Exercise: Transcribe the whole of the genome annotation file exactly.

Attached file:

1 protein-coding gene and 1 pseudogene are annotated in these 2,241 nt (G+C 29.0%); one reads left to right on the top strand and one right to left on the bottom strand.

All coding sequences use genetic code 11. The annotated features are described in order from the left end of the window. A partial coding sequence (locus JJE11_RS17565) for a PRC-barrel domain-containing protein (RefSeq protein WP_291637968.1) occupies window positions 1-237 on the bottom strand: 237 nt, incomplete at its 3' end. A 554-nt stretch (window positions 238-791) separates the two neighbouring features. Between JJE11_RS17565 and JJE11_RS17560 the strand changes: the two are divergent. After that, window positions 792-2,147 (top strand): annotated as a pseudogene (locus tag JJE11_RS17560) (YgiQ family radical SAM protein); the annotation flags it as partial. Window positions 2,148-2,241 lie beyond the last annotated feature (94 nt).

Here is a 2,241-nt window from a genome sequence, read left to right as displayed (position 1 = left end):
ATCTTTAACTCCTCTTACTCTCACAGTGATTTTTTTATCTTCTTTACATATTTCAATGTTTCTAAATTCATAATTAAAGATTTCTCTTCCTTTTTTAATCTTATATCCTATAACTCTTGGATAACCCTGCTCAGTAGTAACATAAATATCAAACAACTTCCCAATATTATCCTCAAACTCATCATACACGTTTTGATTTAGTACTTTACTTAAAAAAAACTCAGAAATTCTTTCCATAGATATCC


1 protein-coding gene and 1 pseudogene are annotated in these 2,241 nt (G+C 29.0%); one reads left to right on the top strand and one right to left on the bottom strand.

All coding sequences use genetic code 11. The annotated features are described in order from the left end of the window. A partial coding sequence (locus JJE11_RS17565) for a PRC-barrel domain-containing protein (RefSeq protein WP_291637968.1) occupies window positions 1-237 on the bottom strand: 237 nt, incomplete at its 3' end. A 554-nt stretch (window positions 238-791) separates the two neighbouring features. Between JJE11_RS17565 and JJE11_RS17560 the strand changes: the two are divergent. After that, window positions 792-2,147 (top strand): annotated as a pseudogene (locus tag JJE11_RS17560) (YgiQ family radical SAM protein); the annotation flags it as partial. Window positions 2,148-2,241 lie beyond the last annotated feature (94 nt).

Here is a 2,241-nt window from a genome sequence, read left to right as displayed (position 1 = left end):
ATCTTTAACTCCTCTTACTCTCACAGTGATTTTTTTATCTTCTTTACATATTTCAATGTTTCTAAATTCATAATTAAAGATTTCTCTTCCTTTTTTAATCTTATATCCTATAACTCTTGGATAACCCTGCTCAGTAGTAACATAAATATCAAACAACTTCCCAATATTATCCTCAAACTCATCATACACGTTTTGATTTAGTACTTTACTTAAAAAAAACTCAGAAATTCTTTCCATAGATATCC